July 13, 2011
I went to dinner last night in an upmarket area of Thessaloniki. It wasn’t a touristy part of town at all, nearly everyone there was local.
As we walked down a narrow cobblestone path flanked by traditional Greek restaurants, all the various hostesses and proprietors ran out to greet us and pitch their menus.
“We have the freshest seafood!”
“We have the cheapest prices!”
“We offer free drinks and dessert!”
Within seconds, outright calamity ensued with each thrusting menus in our faces, pulling at our shirtsleeves, and shouting over the competition. Then a shoving match… and then finally an all out physical altercation, literally coming to blows over what amounted to a $20 dinner tab.
Now, aggressive behavior is common in this part of the world; it gets even worse in Turkey and North Africa. But there is an element of desperation that I have not yet seen before here. Given the graveyard of former restaurants gone bust nearby, it’s clear that last night’s owners are trying to stay afloat at any cost.
Later in the evening, I dropped by the city’s ancient agora ruins. Inside I could see a number of stray dogs marking their territory as they saw fit, and it was the perfect metaphor. This place has literally gone to the dogs.
Coincidentally, the Greek government held a ‘successful’ bond auction yesterday, unloading 1.6 billion euros of six-month bills. This sounds like a lot of money until you figure that it just barely covers this month’s interest payments on the roughly 340 billion euro debt that they already owe.
Just last month alone, the Greek budget deficit was 2.2 billion euros. Greece must continue indebting itself not only to make interest payments, but simply to keep the lights on. Meanwhile, the principal balance owed keeps rising while tax revenues are falling… making the situation perpetually worse.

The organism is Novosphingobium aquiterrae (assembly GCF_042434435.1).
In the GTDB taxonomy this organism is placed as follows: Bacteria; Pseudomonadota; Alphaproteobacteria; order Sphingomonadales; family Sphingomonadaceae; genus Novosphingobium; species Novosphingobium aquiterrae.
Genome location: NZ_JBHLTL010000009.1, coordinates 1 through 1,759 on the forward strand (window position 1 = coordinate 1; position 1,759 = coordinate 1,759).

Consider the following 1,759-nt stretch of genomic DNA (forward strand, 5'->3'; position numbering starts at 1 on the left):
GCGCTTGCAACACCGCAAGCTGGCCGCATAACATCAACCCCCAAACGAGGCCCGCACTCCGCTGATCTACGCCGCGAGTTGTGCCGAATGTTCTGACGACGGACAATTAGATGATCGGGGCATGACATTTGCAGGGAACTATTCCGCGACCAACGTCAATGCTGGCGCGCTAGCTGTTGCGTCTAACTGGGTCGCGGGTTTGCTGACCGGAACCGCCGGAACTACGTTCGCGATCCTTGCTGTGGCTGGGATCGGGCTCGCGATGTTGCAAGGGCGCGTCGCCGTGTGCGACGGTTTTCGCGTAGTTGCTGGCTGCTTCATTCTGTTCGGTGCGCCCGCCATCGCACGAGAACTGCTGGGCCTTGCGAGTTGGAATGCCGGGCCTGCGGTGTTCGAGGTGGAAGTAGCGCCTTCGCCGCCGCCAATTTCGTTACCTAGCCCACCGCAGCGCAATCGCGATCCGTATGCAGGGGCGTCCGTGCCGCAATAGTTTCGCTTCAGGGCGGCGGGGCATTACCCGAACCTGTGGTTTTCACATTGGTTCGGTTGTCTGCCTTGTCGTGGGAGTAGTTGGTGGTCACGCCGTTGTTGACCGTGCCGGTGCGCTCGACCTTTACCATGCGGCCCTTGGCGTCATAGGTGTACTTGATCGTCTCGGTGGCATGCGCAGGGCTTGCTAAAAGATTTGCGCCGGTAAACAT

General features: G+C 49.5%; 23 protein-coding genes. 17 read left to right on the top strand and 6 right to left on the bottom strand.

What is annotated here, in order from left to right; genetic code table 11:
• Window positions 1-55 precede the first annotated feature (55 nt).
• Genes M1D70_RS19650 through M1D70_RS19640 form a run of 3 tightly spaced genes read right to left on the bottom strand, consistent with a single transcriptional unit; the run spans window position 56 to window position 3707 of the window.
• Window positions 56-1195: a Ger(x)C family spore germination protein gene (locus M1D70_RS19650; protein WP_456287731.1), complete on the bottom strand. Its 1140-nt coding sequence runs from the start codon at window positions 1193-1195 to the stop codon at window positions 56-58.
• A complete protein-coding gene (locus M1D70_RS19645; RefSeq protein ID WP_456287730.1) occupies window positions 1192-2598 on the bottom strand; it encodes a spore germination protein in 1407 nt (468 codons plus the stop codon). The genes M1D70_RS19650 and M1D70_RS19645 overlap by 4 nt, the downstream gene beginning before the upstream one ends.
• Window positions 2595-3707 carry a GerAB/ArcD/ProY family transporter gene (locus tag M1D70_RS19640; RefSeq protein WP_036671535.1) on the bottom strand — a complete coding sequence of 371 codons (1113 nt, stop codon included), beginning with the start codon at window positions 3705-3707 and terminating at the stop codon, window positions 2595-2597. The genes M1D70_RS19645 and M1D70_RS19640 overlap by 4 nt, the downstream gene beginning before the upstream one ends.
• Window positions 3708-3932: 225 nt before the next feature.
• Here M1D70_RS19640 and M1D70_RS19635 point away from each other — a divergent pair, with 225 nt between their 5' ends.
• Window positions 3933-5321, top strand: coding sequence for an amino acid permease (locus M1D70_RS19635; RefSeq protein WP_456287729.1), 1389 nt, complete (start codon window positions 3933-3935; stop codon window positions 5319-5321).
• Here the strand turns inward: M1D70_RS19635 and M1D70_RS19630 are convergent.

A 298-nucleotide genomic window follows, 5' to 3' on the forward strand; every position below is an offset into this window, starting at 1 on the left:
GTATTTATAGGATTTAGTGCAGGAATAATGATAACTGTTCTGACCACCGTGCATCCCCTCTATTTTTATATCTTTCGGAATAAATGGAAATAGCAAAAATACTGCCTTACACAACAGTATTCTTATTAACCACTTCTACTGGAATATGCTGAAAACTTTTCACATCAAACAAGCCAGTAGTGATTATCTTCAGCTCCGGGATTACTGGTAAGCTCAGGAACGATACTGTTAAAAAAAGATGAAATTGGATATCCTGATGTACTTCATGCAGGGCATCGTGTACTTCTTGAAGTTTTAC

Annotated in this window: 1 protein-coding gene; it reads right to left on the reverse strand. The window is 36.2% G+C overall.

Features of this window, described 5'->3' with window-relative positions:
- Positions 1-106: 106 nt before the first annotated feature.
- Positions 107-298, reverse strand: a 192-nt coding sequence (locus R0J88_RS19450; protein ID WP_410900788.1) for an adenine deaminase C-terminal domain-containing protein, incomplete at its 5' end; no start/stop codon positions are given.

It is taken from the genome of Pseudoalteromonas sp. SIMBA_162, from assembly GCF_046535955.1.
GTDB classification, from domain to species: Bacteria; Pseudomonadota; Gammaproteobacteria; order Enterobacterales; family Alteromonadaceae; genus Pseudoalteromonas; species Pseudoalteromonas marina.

Bailouts can’t fix this problem. Think about it like this: say your best friend is swimming in debt, paying $5,000 per month in interest. His best job prospect is $1,000 per month, so he’s in the hole $4,000 per month and rising.
If he receives a new $10,000 line of credit, would this fix his problems? Not at all. He’d be staring at bankruptcy again within 3-months.
Living bailout to bailout while going deeper into debt is simply an unsustainable Ponzi scheme. And given the Greek government’s current cash position and bond auction calendar, the next do-or-die bailout should come to a head this summer.
Europe will have to make a decision: (a) continue financing Greek largess and hope that taxpayers don’t care or notice; (b) take cover and allow the Greek government to default; or (c) an ‘orderly restructuring’ that combines loan workouts, haircuts for bondholders, and strings-attached cash injections from the ECB and IMF.
The most likely is the third option, but no matter how you dress it up, it’s still a default.
We’ve seen this play out once before in Dubai. The emirate underwent a steep restructuring period on roughly 50% of its $59 billion debt load in late 2009 and 2010, and it caused a deep recession and losses in the local market. Two big differences, though.
First, Dubai had a wealthy big brother in Abu Dhabi. Europe has angry German taxpayers.
Second, Dubai was isolated. Europe has a number of insolvent countries whose collective debts far exceed the capacity for any bailout.
If the market is allowed to function, the consequent derivatives chain reaction from default will cause a wave of bankruptcies among a number of large financial institutions, triggering even more government intervention (read: taxpayer bailouts) and a deflationary sell-off in financial markets.
Barring a miraculous, no-strings-attached emergency bailout, I think we can expect the opening salvos within the next few months.
So why should you care if you’re not Greek? Because the ensuing capital controls, raids on public and private pensions, and social chaos met with overwhelming police brutality will be a preview of things to come when the rest of Europe and the United States arrive at their financial reckoning days.